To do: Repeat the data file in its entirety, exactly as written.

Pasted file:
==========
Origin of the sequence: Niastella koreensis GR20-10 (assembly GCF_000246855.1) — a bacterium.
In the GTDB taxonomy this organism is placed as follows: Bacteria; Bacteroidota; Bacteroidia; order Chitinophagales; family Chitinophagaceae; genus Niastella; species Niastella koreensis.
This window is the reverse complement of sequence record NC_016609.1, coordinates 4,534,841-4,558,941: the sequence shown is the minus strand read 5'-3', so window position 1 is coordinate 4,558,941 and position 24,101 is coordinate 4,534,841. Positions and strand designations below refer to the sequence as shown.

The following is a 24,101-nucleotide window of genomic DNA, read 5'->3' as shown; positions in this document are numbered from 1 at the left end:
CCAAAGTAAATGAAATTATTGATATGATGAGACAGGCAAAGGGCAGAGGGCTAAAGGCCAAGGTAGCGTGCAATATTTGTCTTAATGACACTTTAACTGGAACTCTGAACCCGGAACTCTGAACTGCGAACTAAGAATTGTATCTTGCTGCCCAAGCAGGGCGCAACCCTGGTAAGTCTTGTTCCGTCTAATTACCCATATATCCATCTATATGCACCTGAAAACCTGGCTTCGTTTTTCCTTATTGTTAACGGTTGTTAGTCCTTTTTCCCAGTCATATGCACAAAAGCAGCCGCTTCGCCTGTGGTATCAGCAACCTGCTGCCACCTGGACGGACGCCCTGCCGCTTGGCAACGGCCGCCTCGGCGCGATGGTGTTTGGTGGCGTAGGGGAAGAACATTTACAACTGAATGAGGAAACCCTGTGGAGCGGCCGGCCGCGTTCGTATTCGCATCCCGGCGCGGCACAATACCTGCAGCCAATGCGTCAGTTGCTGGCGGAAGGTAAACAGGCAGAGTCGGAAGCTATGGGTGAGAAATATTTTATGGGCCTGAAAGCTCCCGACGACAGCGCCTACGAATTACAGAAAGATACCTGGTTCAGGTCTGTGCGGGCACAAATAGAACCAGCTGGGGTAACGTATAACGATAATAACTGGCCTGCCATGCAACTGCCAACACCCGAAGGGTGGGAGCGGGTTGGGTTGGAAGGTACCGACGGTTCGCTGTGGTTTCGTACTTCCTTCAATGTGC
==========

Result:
Origin of the sequence: Niastella koreensis GR20-10 (assembly GCF_000246855.1) — a bacterium.
In the GTDB taxonomy this organism is placed as follows: Bacteria; Bacteroidota; Bacteroidia; order Chitinophagales; family Chitinophagaceae; genus Niastella; species Niastella koreensis.
This window is the reverse complement of sequence record NC_016609.1, coordinates 4,534,841-4,558,941: the sequence shown is the minus strand read 5'-3', so window position 1 is coordinate 4,558,941 and position 24,101 is coordinate 4,534,841. Positions and strand designations below refer to the sequence as shown.

The following is a 24,101-nucleotide window of genomic DNA, read 5'->3' as shown; positions in this document are numbered from 1 at the left end:
CCAAAGTAAATGAAATTATTGATATGATGAGACAGGCAAAGGGCAGAGGGCTAAAGGCCAAGGTAGCGTGCAATATTTGTCTTAATGACACTTTAACTGGAACTCTGAACCCGGAACTCTGAACTGCGAACTAAGAATTGTATCTTGCTGCCCAAGCAGGGCGCAACCCTGGTAAGTCTTGTTCCGTCTAATTACCCATATATCCATCTATATGCACCTGAAAACCTGGCTTCGTTTTTCCTTATTGTTAACGGTTGTTAGTCCTTTTTCCCAGTCATATGCACAAAAGCAGCCGCTTCGCCTGTGGTATCAGCAACCTGCTGCCACCTGGACGGACGCCCTGCCGCTTGGCAACGGCCGCCTCGGCGCGATGGTGTTTGGTGGCGTAGGGGAAGAACATTTACAACTGAATGAGGAAACCCTGTGGAGCGGCCGGCCGCGTTCGTATTCGCATCCCGGCGCGGCACAATACCTGCAGCCAATGCGTCAGTTGCTGGCGGAAGGTAAACAGGCAGAGTCGGAAGCTATGGGTGAGAAATATTTTATGGGCCTGAAAGCTCCCGACGACAGCGCCTACGAATTACAGAAAGATACCTGGTTCAGGTCTGTGCGGGCACAAATAGAACCAGCTGGGGTAACGTATAACGATAATAACTGGCCTGCCATGCAACTGCCAACACCCGAAGGGTGGGAGCGGGTTGGGTTGGAAGGTACCGACGGTTCGCTGTGGTTTCGTACTTCCTTCAATGTGC